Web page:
Continuing with our vacation highlights – we had a little hitch once we hit Wolf Creek Pass after leaving Creede. The little truck started cutting out and coughing. You can probably relate to the feeling we got at this point – kinda sick and a little dazed when we looked at each other and wondered “what the heck?!” Well, after getting the check engine light code read in Pagosa Springs, we limped into Durango where we spent the next 2 days enjoying (sarcasm) the big screen in the dealership lobby waiting on the parts that would get us on our way again.

Wish we could have taken in more of the town (even though we’ve been there before), but without wheels or any idea when the parts might arrive, we were kind of stuck. Lucky for us, our friend TJ Holmes (Spring Creek Basin Mustangs Blog) was in Durango one evening and took us to dinner where we talked about all things horsey and caught up a bit. Thanks TJ! Our plans had included spending a couple of days in the Basin with her, but with our little “issue,” we just weren’t sure how things would play out.

Finally at the end of day two at the dealership, the little truck was ready to go and so were we! It was already late afternoon, but heck, there was still some time if we hurried to see part of Mesa Verde before sundown.

Click on the photos for larger/sharper views

The scenery along Far View road

After the fires…

Blooming cholla cactus at the Chapin Mesa Archeological Museum. We spent some time at the museum learning about the history and the various inhabitants of the area and viewing the displays. Pretty fascinating.

Spruce Tree House

Turkey vultures were plentiful above the cliffs

I called this little guy Stumpy since he was missing part of his tail. We found him sunning at one of the stops along the Mesa Top Loop Road.

House of Many Windows

Cliff Palace

Hemenway House - tucked up there in the top left corner of the photo

Navajo Canyon

And there was a surprise as we were leaving the Loop Road. A lone wild horse. I’m told they wander in from the Ute Indian reservation. Apparently, there are a few bands near the Far View Lodge.

Less than a mile from where we’d seen the horse, we spotted this nice buck (in velvet).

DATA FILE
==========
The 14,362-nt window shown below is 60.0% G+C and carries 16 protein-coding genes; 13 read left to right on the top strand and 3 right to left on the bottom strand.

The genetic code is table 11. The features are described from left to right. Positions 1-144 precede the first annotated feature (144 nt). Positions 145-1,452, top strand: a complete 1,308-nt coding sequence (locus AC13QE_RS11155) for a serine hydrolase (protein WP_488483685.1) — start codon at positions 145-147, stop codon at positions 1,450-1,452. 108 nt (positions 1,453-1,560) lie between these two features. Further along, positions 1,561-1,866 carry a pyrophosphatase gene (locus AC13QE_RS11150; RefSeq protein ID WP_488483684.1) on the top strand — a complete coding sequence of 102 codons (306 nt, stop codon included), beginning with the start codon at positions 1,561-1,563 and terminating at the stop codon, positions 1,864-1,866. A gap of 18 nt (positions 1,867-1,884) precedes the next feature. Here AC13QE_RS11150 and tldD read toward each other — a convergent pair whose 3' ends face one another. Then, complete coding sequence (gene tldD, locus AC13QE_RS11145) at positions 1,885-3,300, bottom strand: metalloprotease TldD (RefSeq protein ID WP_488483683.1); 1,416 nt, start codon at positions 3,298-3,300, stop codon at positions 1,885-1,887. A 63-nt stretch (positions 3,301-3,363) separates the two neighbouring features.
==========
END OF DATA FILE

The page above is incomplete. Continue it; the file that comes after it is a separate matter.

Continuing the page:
Well, it was a lot less time than we would have liked to have spent there, but we enjoyed what we had managed to see and we had to push on if we were going to have any time with TJ and the wild horses of Spring Creek Basin.

We left Cortez the next morning and rolled into the Basin around 9:30. Just after entering, we came upon our first band.

The band stallion, Chrome

We weren’t with the horses long before I was distracted by something Tom found – and of course, I just had to photograph it. 🙂

Colorful Collared lizard

This young stallion (Hayden) kind of snuck up on me as I was photographing the lizard and when I turned around, he had this great, "whatch doing?" look that made me laugh. Don't you just love his little heart-shaped star?

The foal's dam, Two Boots. Whatcha got there girl?

Bachelors playing

Momma Luna with Varoujan (quite the name!)

Bachelor boys

Foal in Bounce's band

We finally ran into TJ and we hung out for a couple of hours before the weather started to turn and we decided it might be a good idea to head out before the possible downpour (which was badly needed – it’s dry in this part of Colorado). Again, not nearly enough time, but a nice visit with TJ and the horses.

We were off to Nick’s B&B in Whitewater, CO (that’s what we call my father-in-law’s place). With the unexpected expense and loss of two days, we had to change our vacation plans a bit and start home a little earlier. Still, we were going to have the opportunity to spend time with family and I managed to get hold of some folks I’ve always wanted to visit. Sometimes things work out the way they’re supposed to. 🙂

While Tom stayed home with his Dad the next day, I took the truck and drove south. First stop, Delta, Colorado and the Stirrup Cup Farm. I was going to be meeting fellow photographer Barb Young just outside of town – she would lead the way to the farm since she had been there before.

A couple of years back, I posted about a Sand Wash Basin mare and foal that I hoped to follow only to find out that the foal had been removed during the 2008 roundup.

Sand Wash Basin HMA mare and foal - photographed in 2008 just before the roundup.

I wrapped up my post by saying that I hoped he’d found a good home. Well, he certainly had and in 2009, I posted a follow-up story after hearing from the adopter of that little guy…and a few more of our wild ones:

Mary and I have stayed in touch and I’ve wanted to go over the mountain many times to visit all their adopted Mustangs, but it’s never worked out – until this trip. Mary had just sent me photos of Nobody’s (the Sand Wash foal) third (third!) birthday. Wow, how quickly the time had passed. Well, this was my chance – I was finally going to meet Mary and Dusty and their “herd.”